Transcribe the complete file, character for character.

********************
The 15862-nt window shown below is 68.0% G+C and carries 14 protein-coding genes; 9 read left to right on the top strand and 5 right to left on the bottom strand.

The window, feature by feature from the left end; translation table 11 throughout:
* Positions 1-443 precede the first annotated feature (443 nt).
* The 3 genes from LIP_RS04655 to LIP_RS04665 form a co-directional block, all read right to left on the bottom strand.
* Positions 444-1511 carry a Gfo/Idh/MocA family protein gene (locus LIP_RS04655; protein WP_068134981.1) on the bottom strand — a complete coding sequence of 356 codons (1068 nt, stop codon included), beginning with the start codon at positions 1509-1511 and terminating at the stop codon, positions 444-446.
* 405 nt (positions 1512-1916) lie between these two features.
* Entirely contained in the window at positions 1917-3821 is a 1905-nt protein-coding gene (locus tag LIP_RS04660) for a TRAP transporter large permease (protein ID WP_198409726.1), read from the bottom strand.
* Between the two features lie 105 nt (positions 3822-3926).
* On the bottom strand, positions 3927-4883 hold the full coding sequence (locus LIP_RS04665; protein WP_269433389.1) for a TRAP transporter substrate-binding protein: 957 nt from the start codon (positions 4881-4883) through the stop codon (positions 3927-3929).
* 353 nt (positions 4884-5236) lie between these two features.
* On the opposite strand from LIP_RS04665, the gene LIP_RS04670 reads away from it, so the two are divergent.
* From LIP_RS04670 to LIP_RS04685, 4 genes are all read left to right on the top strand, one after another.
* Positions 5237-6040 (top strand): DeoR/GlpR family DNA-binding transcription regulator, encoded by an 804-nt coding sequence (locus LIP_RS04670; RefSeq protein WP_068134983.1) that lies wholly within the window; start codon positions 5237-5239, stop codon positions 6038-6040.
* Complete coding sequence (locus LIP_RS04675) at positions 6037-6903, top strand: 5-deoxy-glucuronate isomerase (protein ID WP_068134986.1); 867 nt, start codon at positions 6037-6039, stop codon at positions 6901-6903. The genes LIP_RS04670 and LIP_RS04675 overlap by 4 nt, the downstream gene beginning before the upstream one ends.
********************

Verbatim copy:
The 15862-nt window shown below is 68.0% G+C and carries 14 protein-coding genes; 9 read left to right on the top strand and 5 right to left on the bottom strand.

The window, feature by feature from the left end; translation table 11 throughout:
* Positions 1-443 precede the first annotated feature (443 nt).
* The 3 genes from LIP_RS04655 to LIP_RS04665 form a co-directional block, all read right to left on the bottom strand.
* Positions 444-1511 carry a Gfo/Idh/MocA family protein gene (locus LIP_RS04655; protein WP_068134981.1) on the bottom strand — a complete coding sequence of 356 codons (1068 nt, stop codon included), beginning with the start codon at positions 1509-1511 and terminating at the stop codon, positions 444-446.
* 405 nt (positions 1512-1916) lie between these two features.
* Entirely contained in the window at positions 1917-3821 is a 1905-nt protein-coding gene (locus tag LIP_RS04660) for a TRAP transporter large permease (protein ID WP_198409726.1), read from the bottom strand.
* Between the two features lie 105 nt (positions 3822-3926).
* On the bottom strand, positions 3927-4883 hold the full coding sequence (locus LIP_RS04665; protein WP_269433389.1) for a TRAP transporter substrate-binding protein: 957 nt from the start codon (positions 4881-4883) through the stop codon (positions 3927-3929).
* 353 nt (positions 4884-5236) lie between these two features.
* On the opposite strand from LIP_RS04665, the gene LIP_RS04670 reads away from it, so the two are divergent.
* From LIP_RS04670 to LIP_RS04685, 4 genes are all read left to right on the top strand, one after another.
* Positions 5237-6040 (top strand): DeoR/GlpR family DNA-binding transcription regulator, encoded by an 804-nt coding sequence (locus LIP_RS04670; RefSeq protein WP_068134983.1) that lies wholly within the window; start codon positions 5237-5239, stop codon positions 6038-6040.
* Complete coding sequence (locus LIP_RS04675) at positions 6037-6903, top strand: 5-deoxy-glucuronate isomerase (protein ID WP_068134986.1); 867 nt, start codon at positions 6037-6039, stop codon at positions 6901-6903. The genes LIP_RS04670 and LIP_RS04675 overlap by 4 nt, the downstream gene beginning before the upstream one ends.